We wanted first of all to take away any need to download and configure hardware or software for a class, since that can often be harder than the class itself. Then, the idea was to streamline and automate project building, the handin process, the grading process — ONLY things that were not essential to learning and skills-retention. Finally, our goal was to ensure that all work was done in the actual technology being learned, with real-world projects and courseware that was conducive to learn-by-doing, rather than simulations or watching videos.

The result is a combination of self-paced courseware and open-ended projects, a web-based Learning Sandbox, and instructors in a one-to-one coaching role, that allow the student to quickly progress by working on their skills in a guided fashion — making mistakes, getting coached, and then taking that to the next level. The instructor doesn’t allow the student to go on until she masters the previous concepts, yet the student is allowed to master those concepts in creative ways by building websites, databases, programs, etc. that play to her strengths. The best part is, when finished, there is a large portfolio of projects in the student’s account that she can show off to potential employers.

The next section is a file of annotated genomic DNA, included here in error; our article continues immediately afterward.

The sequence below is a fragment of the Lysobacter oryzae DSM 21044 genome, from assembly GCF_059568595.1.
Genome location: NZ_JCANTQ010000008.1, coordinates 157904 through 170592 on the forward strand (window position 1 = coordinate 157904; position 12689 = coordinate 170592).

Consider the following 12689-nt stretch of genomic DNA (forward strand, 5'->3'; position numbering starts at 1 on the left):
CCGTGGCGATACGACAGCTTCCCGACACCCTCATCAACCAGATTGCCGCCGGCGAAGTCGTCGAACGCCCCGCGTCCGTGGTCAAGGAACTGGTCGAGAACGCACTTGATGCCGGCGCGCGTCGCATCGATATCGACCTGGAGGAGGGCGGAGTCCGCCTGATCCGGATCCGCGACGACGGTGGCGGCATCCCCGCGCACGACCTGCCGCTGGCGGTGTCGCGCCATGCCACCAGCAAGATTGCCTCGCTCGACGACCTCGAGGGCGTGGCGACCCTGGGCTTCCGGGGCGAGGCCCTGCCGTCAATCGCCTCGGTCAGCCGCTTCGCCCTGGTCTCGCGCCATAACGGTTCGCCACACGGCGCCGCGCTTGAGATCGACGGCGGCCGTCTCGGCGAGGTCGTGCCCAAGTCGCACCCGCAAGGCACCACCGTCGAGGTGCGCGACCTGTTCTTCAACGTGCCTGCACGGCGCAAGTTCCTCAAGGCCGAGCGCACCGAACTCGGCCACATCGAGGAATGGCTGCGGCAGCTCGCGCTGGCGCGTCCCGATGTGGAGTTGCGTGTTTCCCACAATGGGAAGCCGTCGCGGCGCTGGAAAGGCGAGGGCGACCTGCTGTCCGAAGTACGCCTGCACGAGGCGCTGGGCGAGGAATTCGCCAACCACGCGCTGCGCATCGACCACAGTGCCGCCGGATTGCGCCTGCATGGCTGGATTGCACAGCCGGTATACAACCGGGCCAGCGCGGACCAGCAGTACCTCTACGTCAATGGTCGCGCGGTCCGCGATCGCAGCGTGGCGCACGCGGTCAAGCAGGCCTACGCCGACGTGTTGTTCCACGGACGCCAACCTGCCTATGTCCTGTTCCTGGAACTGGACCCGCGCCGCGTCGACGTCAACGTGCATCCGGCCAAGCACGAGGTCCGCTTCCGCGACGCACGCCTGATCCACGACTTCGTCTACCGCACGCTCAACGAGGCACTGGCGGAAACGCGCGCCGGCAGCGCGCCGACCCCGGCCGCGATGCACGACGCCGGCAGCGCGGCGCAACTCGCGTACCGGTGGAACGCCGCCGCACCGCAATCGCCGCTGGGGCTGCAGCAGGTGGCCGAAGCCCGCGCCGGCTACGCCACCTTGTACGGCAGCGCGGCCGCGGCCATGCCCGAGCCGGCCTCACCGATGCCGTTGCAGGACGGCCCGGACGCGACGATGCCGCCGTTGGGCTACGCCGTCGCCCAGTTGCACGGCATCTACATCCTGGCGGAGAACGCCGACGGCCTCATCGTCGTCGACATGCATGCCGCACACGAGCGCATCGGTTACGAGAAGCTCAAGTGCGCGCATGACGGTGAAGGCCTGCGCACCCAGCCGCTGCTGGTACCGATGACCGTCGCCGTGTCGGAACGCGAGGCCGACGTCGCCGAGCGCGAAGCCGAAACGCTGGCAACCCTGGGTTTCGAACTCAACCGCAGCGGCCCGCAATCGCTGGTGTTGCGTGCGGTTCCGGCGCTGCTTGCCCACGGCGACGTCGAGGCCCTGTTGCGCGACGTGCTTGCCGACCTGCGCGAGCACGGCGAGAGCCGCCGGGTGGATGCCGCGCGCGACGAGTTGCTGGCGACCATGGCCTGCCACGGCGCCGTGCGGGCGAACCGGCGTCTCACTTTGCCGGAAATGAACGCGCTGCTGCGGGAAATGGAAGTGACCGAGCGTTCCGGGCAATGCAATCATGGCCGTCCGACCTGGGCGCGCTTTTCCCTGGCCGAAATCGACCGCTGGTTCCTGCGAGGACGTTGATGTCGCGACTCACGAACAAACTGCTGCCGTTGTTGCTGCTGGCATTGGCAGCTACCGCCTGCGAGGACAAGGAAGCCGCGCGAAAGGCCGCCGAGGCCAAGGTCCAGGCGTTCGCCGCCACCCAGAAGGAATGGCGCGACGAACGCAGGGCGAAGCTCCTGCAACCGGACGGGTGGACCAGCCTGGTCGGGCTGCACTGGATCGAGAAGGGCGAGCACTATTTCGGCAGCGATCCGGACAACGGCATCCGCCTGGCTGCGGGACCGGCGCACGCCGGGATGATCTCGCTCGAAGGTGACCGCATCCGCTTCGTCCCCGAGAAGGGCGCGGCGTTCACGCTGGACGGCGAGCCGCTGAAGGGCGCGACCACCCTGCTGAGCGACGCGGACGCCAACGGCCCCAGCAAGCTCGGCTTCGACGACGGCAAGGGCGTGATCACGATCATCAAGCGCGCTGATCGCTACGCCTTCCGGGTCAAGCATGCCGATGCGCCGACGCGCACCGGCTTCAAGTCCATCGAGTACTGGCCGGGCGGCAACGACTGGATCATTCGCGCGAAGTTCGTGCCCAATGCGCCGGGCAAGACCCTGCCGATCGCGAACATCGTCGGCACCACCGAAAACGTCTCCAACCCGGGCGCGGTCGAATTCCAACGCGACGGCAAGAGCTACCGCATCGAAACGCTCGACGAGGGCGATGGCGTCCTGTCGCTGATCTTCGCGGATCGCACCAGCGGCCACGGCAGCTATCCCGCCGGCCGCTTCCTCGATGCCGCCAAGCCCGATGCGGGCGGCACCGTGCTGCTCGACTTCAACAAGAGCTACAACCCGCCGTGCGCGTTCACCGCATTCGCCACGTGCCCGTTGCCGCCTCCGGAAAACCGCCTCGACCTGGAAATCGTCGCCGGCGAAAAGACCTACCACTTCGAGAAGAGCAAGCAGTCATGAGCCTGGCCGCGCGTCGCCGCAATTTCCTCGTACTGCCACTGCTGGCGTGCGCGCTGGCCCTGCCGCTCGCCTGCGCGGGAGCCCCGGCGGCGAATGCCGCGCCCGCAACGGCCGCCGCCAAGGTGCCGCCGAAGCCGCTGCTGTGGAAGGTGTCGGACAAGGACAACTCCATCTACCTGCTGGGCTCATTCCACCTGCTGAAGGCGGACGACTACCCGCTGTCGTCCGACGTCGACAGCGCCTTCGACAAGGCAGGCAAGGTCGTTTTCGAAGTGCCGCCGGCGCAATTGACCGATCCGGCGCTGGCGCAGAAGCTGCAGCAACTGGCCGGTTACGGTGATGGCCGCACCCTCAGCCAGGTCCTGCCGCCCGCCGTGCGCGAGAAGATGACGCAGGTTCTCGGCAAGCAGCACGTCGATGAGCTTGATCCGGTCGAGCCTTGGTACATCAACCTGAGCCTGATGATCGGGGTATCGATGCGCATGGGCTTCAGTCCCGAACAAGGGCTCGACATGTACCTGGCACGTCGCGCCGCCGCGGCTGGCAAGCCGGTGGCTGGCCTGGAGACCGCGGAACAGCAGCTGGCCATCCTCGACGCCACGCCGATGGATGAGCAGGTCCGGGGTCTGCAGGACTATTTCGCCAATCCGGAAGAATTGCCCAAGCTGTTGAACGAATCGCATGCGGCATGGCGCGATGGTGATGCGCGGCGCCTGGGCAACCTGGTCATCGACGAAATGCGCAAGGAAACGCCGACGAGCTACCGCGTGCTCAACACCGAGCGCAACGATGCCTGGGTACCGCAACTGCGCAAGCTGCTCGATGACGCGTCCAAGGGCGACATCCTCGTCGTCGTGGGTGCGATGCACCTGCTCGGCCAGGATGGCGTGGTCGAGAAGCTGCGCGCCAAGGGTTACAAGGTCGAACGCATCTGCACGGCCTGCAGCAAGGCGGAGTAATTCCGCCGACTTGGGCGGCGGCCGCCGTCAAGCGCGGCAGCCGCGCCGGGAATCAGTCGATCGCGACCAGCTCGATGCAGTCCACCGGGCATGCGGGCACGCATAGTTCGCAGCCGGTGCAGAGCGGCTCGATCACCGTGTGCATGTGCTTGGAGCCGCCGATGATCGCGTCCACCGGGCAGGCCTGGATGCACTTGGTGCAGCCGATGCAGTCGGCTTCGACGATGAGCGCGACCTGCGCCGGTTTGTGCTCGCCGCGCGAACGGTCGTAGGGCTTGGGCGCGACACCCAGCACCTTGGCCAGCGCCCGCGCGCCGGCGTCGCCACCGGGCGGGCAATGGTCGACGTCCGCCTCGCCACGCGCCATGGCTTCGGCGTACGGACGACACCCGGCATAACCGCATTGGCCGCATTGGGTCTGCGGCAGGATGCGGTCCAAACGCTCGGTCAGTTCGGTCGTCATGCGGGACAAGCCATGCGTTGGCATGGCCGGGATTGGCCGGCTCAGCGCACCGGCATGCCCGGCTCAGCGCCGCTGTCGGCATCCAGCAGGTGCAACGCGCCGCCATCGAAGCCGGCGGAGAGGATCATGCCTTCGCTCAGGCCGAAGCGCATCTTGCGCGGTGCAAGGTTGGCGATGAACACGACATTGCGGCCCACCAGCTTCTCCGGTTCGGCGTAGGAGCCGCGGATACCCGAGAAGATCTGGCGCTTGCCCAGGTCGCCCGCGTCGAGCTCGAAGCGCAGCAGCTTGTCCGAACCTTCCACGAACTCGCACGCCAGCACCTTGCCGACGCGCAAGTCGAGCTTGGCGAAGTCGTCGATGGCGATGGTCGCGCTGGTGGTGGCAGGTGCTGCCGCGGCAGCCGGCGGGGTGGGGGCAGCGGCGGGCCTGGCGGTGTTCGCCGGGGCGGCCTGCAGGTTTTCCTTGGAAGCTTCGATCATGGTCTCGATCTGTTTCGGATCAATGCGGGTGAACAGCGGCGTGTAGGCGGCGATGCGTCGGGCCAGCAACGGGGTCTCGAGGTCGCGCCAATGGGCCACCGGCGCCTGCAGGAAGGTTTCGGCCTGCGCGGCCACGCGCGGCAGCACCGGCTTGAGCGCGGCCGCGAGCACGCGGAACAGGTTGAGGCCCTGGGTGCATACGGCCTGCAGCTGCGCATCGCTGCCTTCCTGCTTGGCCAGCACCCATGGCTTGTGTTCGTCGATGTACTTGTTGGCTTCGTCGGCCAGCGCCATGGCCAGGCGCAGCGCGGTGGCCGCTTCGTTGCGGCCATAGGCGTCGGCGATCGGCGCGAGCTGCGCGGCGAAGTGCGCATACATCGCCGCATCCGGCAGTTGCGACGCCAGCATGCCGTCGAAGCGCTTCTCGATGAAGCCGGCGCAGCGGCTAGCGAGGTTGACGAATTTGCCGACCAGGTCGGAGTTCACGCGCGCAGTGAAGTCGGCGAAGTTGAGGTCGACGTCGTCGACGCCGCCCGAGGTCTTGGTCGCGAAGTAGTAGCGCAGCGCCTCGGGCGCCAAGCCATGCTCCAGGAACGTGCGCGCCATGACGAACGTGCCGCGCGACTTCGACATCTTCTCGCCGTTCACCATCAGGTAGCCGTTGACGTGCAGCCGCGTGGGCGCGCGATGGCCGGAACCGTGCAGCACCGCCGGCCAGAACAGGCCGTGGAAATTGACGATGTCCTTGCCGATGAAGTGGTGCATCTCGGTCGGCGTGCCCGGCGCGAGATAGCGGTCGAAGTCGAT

And this is exactly what Bill did — he was given a Learning Sandbox with a virtual Linux root server, courseware which guided him along, and his instructor Kelly who graded all his projects in detail and coached him when he got stuck. He experimented with all kinds of Linux commands in that server, built actual networks and scripts, and installed software. Undoubtedly, he screwed up the server at many points and had to get Kelly’s help to fix it. And I’m sure that there were many instances where Kelly handed back a project and said “you need to improve A, B, and C and hand this back to me” until he got it right. Maybe there were times he’d get frustrated, but he persevered.

Isn’t that just the kind of experience you need in order to be a system administrator? I’m sure this is why his interviews went so well — not only could he show them exactly what he could do, but he could also address any potential problems because he’d already experienced them. In short, he was on-the-job ready in 4 months.